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Important Changes to Student Financial Aid Programs


On March 30, 2017, The IRS and U.S. Department of Education announced that the IRS DRT is unavailable. This means that FAFSA applicants will not be able to prefill the answers to certain tax questions by transferring data from their federal tax returns.

Students and families should plan for the tool to be offline until the start of the next FAFSA season (2018-2019).

While the Data Retrieval Tool is unavailable, applicants completing either a 2016-2017 or 2017-2018 FAFSA application should manually enter 2015 tax information (NOT 2016 TAX INFORMATION).

If necessary, a summary of a 2015 tax return, called a tax return transcript, can be downloaded from the IRS with proper identity verification. Additionally, the "Get Transcript by Mail" option can be accessed online or by calling 1-800-908-9946.

For IRS tax filers who are selected for verification, in lieu of obtaining an IRS tax return transcript, a signed copy of the 2015 IRS tax return will be accepted to verify income and tax data. This applies to to both the 2016-2017 and 2017-2018 award years.


There has been a significant change to income and tax information that students should be aware of when they complete their 2017-2018 Free Application for Federal Student Aid (FAFSA). Previously, students have been required to provide their most recent tax year information on their FAFSA. For example, the 2015-2016 FAFSA required 2014 income data and the 2016-2017 required the use of 2015 income data. The 2017-2018 will also require 2015 income and tax information as we transition to a new federal methodology known as “prior-prior” year income (PPY). This is a one-time situation where two award years will use the same 2015 income and tax information when completing the FAFSA.

With the change to PPY income, income data needs to be accurate and consistent between both the 2016-2017 and 2017-2018 FAFSA applications. This includes (but is not limited to): federal tax return type, tax filing status, adjusted gross income, income tax paid, exemption numbers, tax exempt interest income, untaxed portions of pension and IRA distributions, education benefits, and other forms of untaxed income.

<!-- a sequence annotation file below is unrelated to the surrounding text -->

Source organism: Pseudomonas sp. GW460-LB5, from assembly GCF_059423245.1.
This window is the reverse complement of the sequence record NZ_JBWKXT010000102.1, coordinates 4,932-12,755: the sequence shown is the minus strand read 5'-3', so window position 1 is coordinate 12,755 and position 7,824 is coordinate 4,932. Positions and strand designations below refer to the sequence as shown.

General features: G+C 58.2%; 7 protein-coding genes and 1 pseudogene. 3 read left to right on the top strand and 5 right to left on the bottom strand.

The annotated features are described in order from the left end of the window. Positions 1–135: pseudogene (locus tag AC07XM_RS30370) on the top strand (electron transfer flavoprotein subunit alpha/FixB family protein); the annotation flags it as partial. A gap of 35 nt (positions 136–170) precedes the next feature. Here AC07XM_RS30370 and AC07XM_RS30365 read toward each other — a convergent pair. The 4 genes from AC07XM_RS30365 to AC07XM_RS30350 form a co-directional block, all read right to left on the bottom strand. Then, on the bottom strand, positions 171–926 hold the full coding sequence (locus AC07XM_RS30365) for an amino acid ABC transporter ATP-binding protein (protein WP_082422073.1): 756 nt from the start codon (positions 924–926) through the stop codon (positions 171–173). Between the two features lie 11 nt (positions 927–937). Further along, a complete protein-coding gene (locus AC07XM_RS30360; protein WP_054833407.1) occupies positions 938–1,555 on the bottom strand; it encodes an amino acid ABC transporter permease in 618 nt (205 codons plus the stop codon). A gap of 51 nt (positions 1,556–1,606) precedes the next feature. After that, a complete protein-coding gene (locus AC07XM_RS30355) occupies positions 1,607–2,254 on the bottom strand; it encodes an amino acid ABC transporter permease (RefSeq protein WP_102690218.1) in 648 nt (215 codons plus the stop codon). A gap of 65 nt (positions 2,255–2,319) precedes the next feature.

The change to PPY may result in conflicting information or discrepancies in income and tax data between the two FAFSA application award years. If this happens, a student’s 2017-2018 FAFSA application will be flagged by the U.S. Department of Education with a Code 399. The Office of Financial Aid is required by law to review these applications and compare 2015 income and tax related items for both award years to determine the accuracy of reported information.

The College's policy regarding Code 399 issues can be found on the Financial Aid Policies page of ACORN.

Federal Pell Grant Program - Duration of Eligibility

Once you have received a Pell Grant for 12 semesters (full-time), or the equivalent, you are no longer eligible for additional Pell Grants.

  • You are eligible to receive a Pell Grant for up to 12 semesters or the equivalent. If you have exceeded the 12-semester maximum, you lose eligibility for additional Pell Grants. Equivalency is calculated by adding together the percentage of your Pell eligibility that you received each year to determine whether the total amount exceeds 600%.
  • For example, if your maximum Pell Grant award amount for the 2011-2012 school year was $5,550, but you only receive $2,775 because you were only enrolled for one semester, you would have used 50% of your maximum award for that year. If in the following school year, you were enrolled only three-quarter time, you would have used 75% of your maximum award for that year. Together, you would have received 125% out of the total 600% lifetime limit.
  • Learn more about the Pell Grant limit.

Federal Direct Student Loan Subsidies - New Borrowers

Effective July 1, 2013, the Direct Loan interest subsidy will be limited for new borrowers.

  • The new limitation impacts only new borrowers -defined as a student with no outstanding Direct Loan balance as of 7-1-2013.
  • The law restricts the period of time for which a new borrower may receive subsidized loans, in the aggregate, to 150 percent of the published length of the student's current educational program.
  • Once a student reaches that limit, he or she can only borrow an unsubsidized loan, and interest begins to accrue on the student's outstanding subsidized loans.
  • While new borrowers will not see the effect of the subsidy limit until a minimum of 150 percent of his or her published program length has elapsed, it is important to understand that academic progress will be tied to the cost of borrowing student loans.